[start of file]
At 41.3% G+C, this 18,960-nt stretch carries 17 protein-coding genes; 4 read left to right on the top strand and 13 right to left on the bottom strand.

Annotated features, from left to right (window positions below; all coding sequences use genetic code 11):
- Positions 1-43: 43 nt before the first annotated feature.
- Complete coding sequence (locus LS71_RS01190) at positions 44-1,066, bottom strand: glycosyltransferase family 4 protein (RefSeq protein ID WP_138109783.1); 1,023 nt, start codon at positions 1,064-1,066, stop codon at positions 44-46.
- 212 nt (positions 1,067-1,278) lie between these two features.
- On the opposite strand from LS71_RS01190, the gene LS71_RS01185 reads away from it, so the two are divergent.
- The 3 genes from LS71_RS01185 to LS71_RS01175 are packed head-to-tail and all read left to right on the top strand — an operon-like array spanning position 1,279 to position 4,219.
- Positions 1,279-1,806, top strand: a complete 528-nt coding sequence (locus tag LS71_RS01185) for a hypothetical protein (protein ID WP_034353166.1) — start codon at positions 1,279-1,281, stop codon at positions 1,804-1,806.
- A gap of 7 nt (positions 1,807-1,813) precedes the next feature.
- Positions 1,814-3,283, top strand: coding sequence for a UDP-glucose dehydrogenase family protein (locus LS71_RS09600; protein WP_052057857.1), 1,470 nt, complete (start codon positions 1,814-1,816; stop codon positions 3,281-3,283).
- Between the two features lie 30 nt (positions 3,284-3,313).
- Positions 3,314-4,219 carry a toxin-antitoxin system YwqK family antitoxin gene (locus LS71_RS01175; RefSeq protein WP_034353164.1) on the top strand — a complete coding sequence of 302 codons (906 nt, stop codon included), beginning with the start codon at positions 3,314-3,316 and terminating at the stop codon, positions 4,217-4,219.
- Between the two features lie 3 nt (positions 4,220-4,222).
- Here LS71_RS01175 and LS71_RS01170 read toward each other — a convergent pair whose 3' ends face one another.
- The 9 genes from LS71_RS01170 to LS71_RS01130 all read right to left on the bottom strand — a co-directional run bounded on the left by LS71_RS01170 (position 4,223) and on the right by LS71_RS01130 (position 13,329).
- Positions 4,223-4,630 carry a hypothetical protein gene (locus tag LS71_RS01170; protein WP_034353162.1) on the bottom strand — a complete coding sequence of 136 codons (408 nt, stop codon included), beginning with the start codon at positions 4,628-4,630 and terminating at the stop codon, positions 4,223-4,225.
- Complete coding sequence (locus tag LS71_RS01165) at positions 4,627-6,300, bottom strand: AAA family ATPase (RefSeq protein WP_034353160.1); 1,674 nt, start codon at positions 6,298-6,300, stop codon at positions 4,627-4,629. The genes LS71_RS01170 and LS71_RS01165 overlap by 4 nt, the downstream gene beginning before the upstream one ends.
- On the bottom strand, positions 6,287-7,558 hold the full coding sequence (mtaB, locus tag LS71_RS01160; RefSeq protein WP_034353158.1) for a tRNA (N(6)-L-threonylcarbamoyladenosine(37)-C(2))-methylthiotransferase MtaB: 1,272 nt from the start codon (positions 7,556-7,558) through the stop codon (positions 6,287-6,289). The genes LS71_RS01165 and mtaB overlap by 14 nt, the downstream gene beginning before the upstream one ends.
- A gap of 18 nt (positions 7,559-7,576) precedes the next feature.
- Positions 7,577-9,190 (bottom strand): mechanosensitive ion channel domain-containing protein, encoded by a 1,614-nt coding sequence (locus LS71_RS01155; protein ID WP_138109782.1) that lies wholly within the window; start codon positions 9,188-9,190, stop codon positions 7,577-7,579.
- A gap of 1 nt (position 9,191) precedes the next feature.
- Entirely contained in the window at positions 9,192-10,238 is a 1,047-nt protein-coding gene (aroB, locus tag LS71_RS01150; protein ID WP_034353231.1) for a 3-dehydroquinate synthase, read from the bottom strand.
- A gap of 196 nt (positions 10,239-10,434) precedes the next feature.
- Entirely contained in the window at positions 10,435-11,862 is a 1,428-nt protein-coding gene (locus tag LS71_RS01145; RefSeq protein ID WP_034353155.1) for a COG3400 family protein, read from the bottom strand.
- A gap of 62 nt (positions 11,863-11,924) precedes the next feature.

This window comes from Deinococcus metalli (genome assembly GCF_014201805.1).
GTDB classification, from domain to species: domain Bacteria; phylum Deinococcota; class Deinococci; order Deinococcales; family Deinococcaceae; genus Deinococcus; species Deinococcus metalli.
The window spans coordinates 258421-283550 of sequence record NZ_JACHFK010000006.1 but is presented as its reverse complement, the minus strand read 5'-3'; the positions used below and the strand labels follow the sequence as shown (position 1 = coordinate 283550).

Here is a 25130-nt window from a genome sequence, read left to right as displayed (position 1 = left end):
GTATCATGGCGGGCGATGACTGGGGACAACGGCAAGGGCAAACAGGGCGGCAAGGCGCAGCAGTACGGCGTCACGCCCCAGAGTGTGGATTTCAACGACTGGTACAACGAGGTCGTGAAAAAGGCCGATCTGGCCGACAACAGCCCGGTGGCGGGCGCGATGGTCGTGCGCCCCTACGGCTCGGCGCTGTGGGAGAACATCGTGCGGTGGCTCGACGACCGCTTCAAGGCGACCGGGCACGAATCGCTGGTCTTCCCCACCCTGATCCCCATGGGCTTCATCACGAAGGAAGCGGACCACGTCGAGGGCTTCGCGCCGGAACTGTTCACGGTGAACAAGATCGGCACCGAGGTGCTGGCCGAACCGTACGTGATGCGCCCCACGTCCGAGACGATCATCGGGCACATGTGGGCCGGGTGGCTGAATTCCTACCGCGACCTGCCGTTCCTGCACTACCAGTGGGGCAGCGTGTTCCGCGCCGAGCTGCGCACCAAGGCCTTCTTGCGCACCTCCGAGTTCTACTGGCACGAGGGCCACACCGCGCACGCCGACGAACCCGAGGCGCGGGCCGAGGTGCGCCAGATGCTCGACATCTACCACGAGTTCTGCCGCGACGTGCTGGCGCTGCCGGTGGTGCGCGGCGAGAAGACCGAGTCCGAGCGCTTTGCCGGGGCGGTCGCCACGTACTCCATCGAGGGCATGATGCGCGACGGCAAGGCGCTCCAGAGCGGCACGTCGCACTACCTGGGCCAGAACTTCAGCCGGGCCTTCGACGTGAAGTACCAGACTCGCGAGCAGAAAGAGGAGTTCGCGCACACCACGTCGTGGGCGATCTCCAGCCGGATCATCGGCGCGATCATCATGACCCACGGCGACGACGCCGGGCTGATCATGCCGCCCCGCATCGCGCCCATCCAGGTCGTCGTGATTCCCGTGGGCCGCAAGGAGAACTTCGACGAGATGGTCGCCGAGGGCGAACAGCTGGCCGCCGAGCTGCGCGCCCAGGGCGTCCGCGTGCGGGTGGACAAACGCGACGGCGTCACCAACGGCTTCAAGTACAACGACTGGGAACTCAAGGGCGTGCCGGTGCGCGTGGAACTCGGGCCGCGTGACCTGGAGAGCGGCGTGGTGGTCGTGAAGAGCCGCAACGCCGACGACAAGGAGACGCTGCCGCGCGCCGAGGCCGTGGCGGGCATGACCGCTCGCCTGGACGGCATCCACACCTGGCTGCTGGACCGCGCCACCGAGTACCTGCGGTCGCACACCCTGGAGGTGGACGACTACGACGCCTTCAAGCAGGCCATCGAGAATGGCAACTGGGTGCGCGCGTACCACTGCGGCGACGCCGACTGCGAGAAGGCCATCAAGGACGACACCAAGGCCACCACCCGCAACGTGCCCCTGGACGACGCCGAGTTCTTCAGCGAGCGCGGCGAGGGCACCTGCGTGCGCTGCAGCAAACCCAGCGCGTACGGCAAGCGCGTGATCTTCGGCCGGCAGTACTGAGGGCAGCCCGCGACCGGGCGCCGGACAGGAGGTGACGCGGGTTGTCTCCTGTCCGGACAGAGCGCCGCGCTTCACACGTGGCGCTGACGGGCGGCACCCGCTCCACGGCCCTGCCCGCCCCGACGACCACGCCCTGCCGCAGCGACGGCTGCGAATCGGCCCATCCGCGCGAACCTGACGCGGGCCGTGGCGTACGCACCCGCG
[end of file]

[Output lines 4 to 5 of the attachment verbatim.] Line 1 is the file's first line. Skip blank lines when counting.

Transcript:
- Complete coding sequence (locus LS71_RS01190) at positions 44-1,066, bottom strand: glycosyltransferase family 4 protein (RefSeq protein ID WP_138109783.1); 1,023 nt, start codon at positions 1,064-1,066, stop codon at positions 44-46.
- 212 nt (positions 1,067-1,278) lie between these two features.